Sunday, February 25, 2018

#1970: Charles H. McGowen

A brief glance at the signatories to the Discovery Institute’s silly petition “A Scientific Dissent from Darwinism” yields preciously few actual scientists – and even fewer people with actual expertise in any relevant area – but plenty of people like Charles H. McGowen. McGowen is an Assistant Professor of Medicine at Northeastern Ohio Universities College of Medicine, but we have found no actual research to his name. Instead, McGowen is the author of creationist books like In Six Days (1976), described as a “treatise on the creation/evolution controversy”, and its sequel In Six Days: A Case For Intelligent Design (2002), which is marketed as (yet another) “great teaching tool”; i.e. it is a book intended to hoodwink audiences, in particular children, with no background knowledge in the field. McGowen himself seems to have done no actual research on evolution or design, but then the Intelligent Design movement was never about science or research anyways, but about public relations.

McGowen apparently Rejects theistic evolution in part because it “requires a refutation of the absolute, inspired, inerrant truth of God’s Word,” which shows that his dissent from “Darwinism” is at least not a scientific dissent. McGowen is also Contributing Editor for the Reformation & Revival Journal.


Diagnosis: At least there seems to be little remotely scientific about McGowen’s forays into biology or his dissent from science. Just another fundie loon, in other words. There are plenty of those. At least he serves as a good example of the kind of people who signed the Discovery Institute’s petition.

Friday, February 23, 2018

#1969: Daniel McGivern

Expeditions to find Noah’s Ark are a dime a dozen, and they tend to end with delusional religious fanatics proudly proclaiming that they have found it, since if you’re delusional enough to engage on a project like this to begin with (other than for the laughs), you are usually not the kind of person who has the faintest trace of a clue about how to assess any evidence you may come across. Ron Wyatt found it; Bob Cornuke found it in 2006; a Chinese team found it in 2010 (though that was probably a hoax rather than a matter of delusion); and in 2011 a team of “scientists” led by Daniel McGivern discovered two large sections of Noah’s ark resting just below the surface atop Mount Ararat in Turkey – it was Pat Roberston’s Christian Broadcasting Network that used the term “scientists”, by the way. Apparently the team used military satellite imagery and ground penetrating radar technology to locate the ruins, which they promptly believed were wooden. “The evidence is overwhelming,” McGivern added. “This is the large piece from Noah’s ark.” Methinks McGivern has a poor grasp of the meaning of the word “overwhelming”. Other people who saw the satellite images maintained that the structure in question looked suspiciously like rocks.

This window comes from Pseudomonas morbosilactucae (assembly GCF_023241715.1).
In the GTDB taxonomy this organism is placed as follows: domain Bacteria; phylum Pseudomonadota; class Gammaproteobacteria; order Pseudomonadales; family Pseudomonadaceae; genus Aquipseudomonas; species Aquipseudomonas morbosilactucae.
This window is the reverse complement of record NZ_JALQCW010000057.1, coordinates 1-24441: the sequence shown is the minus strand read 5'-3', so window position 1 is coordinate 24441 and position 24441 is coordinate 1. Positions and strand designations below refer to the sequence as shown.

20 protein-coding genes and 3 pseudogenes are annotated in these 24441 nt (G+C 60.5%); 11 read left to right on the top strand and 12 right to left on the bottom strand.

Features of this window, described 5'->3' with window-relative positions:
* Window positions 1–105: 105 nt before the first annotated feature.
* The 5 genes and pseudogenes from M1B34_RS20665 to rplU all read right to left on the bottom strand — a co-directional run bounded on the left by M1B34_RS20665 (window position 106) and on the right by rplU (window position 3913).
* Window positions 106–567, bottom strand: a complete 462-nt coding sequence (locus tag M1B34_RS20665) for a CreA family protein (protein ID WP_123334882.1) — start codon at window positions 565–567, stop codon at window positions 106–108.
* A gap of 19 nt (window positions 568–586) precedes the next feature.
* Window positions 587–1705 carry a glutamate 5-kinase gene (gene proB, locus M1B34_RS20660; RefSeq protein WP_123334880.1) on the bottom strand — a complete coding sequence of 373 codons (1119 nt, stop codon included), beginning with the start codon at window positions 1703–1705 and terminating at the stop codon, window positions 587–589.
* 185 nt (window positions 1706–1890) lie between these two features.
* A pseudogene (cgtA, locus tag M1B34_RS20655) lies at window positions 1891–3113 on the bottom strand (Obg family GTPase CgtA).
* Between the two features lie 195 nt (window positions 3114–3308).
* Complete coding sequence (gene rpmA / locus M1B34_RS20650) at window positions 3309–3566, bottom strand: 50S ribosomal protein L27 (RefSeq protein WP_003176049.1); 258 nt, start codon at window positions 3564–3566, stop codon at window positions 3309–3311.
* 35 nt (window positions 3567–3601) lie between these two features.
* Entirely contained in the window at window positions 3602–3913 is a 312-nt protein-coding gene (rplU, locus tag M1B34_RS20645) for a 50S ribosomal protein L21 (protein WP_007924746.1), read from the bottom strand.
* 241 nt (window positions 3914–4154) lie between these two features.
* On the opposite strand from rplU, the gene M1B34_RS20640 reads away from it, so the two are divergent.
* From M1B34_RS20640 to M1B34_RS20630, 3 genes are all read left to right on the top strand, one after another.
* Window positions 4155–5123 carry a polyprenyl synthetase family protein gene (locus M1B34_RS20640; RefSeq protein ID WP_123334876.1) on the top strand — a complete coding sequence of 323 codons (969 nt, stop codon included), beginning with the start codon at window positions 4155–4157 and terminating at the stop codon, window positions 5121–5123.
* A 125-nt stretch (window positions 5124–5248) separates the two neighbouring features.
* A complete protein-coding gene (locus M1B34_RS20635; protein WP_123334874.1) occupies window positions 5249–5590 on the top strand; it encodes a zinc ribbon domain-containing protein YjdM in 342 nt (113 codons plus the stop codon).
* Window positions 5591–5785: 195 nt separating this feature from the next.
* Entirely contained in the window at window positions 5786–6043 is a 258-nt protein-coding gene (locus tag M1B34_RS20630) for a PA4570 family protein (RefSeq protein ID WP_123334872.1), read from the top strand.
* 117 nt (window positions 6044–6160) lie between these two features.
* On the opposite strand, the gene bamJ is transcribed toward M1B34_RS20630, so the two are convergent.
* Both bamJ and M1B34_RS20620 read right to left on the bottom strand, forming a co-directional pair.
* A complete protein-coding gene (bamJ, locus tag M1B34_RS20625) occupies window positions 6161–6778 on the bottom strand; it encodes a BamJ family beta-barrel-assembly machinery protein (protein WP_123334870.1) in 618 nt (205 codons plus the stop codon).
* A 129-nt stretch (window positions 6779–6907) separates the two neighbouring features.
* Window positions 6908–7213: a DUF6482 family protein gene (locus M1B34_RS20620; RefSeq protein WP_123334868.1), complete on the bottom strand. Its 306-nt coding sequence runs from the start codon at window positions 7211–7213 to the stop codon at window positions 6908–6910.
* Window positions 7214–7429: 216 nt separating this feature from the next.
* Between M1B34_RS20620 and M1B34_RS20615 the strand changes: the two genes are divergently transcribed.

The discovery would apparently have been “the greatest event since the resurrection of Christ,” though McGivern curiously seemed to have had no plans to actually excavate it. He did plan an expedition, however, led by a local guy who have apparently been involved in Noah’s Ark hoaxes before, but apparently that expedition came to nought. Even the WND appears to have been skeptical.

Diagnosis: Ok, so we’re not entirely sure McGivern is actually a loon. But anyone who listens to him certainly is, and apparently some people did.


Tuesday, February 20, 2018

#1968: Shadrack McGill

Shadrack McGill is a former Alabama state senator (until 2014) most famous for his 2012 argument against raising teachers’s pay: raising teachers’ pay too much, according to McGill, would “attract people who aren’t called to teach. To go in and raise someone’s child for eight hours a day, or many people’s children for eight hours a day, requires a calling. […] And these teachers that are called to teach, regardless of the pay scale, they would teach. It’s just in them to do. It’s the ability that God give ’em.” Apparently, not raising teachers’ pay “is a Biblical principle”. Of course, McGill had, at that point, just voted for a bill that almost doubled his own pay. When called to defend that choice, he failed miserably.

McGill is also opposed to the separation of church and state, pointing out that “we were established to be a godly nation, a Christian nation. We need God in government. We need God in the public school.” Otherwise, his political positions were mostly what you’d expect.


Diagnosis: (Former) state senator in Alabama.